LINGUIST List 27.3066

Tue Jul 26 2016

Confs: Disc Analysis, Ling & Lit, Pragmatics, Socioling, Text/Corpus Ling/UK

Editor for this issue: Kenneth Steimel <kenlinguistlist.org>


Date: 26-Jul-2016
From: Marta Zampa <marta.zampazhaw.ch>
Subject: Beyond the Myth of Journalistic Storytelling. Why a Narrative Approach to Journalism Falls Short
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Beyond the Myth of Journalistic Storytelling. Why a Narrative Approach to Journalism Falls Short

Date: 16-Jul-2017 - 21-Jul-2017
Location: Belfast, Northern Ireland, United Kingdom
Contact: Marta Zampa
Contact Email: < click here to access email >

Linguistic Field(s): Discourse Analysis; Ling & Literature; Pragmatics; Sociolinguistics; Text/Corpus Linguistics

Meeting Description:

“Reports of new events are stories – no more, but no less”. This assertion by Gaye Tuchman (1976, 93) opened a window onto a central issue in journalism studies, i.e., the conceptualization of events in the news as stories. Since then, journalism research and education have further developed the concept of narrative journalism, which has resulted in a plethora of approaches to journalism as storytelling. In our panel, we examine this “mantra o think story” (Cotter & Perrin 2016) as relevant, but falling short and partly dysfunctional (Flath 2014). We theorize and empirically investigate why news is much more – and at the same time less – than stories and why this matters for both journalism research and practice (Perrin & Wyss, 2016). This panel offers space for considering issues such as:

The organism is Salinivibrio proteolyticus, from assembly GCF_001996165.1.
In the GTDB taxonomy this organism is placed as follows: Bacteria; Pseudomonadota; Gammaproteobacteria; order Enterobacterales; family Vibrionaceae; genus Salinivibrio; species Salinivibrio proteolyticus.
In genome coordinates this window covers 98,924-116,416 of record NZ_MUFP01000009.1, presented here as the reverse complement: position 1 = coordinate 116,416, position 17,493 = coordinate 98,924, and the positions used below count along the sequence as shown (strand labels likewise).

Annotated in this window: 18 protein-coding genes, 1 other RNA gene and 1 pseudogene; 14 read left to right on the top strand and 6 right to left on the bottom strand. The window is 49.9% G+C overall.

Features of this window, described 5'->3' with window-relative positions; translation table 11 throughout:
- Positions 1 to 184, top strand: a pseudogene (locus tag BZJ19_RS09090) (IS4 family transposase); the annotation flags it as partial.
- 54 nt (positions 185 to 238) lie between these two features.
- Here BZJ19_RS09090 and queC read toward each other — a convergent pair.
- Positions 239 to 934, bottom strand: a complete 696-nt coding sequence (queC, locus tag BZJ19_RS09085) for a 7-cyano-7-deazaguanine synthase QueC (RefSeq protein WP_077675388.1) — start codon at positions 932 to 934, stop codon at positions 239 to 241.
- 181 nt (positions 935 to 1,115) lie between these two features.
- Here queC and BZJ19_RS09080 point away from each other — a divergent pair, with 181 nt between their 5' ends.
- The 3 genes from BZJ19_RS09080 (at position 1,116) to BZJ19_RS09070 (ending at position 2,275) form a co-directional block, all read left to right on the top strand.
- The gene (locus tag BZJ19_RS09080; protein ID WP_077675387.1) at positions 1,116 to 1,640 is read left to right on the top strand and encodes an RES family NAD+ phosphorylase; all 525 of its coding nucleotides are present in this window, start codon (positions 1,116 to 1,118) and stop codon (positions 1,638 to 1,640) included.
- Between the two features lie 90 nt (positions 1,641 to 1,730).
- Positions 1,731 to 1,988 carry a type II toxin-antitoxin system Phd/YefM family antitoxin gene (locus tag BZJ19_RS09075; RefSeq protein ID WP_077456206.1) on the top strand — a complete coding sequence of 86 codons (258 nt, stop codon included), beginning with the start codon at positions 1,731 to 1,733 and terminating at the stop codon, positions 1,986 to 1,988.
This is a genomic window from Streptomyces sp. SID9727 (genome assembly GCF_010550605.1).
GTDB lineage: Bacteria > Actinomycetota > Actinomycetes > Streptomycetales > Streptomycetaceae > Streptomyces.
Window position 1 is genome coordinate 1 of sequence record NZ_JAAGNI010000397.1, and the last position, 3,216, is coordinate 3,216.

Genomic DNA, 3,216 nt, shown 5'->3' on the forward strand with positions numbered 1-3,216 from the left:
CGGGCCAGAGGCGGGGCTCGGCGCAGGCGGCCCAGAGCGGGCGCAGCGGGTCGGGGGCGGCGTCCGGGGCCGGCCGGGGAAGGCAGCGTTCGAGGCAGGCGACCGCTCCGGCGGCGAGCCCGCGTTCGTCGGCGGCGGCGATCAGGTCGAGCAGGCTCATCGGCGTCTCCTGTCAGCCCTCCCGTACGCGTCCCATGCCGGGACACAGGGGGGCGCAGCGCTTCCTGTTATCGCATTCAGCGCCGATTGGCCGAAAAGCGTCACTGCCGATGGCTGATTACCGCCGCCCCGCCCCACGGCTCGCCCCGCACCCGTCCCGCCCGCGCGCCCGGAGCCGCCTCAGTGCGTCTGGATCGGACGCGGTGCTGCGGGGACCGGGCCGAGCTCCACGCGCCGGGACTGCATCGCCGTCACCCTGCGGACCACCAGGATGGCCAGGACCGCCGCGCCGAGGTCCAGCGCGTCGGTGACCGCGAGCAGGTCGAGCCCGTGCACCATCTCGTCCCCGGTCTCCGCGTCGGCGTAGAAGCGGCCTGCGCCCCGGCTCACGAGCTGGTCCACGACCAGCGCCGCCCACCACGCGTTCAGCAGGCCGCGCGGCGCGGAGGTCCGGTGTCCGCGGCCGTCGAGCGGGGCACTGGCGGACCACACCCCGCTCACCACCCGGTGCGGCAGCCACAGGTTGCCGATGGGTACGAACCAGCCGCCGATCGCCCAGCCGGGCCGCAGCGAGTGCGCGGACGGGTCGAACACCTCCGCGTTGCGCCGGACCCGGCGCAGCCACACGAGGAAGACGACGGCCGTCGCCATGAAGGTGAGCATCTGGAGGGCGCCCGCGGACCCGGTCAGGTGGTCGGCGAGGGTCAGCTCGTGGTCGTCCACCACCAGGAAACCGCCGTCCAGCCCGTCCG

- The reasons (e.g., historical, political, pragmatic) behind the conceptualization of journalism as storytelling
- The relationship between storytelling and narration in journalism and other domains, such as literature, organizational communication, and everyday conversation
- The interplay of narration with description, exposition, and in particular argumentation
- The role of this interplay in public discourse and in its constitutive processes, such as gatekeeping and framing
- The theoretical and methodological instruments for investigating this complex interplay in the dynamics of journalism in both mass and social media.

Beyond addressing such questions, we intend to contribute to better understanding and contextualizing the narrative effort of journalists. Given the challenges these practitioners must face in the contemporary news-overloaded world, it is fundamental to explore the limitations of the traditional narrative writing pattern and the opportunities it offers.



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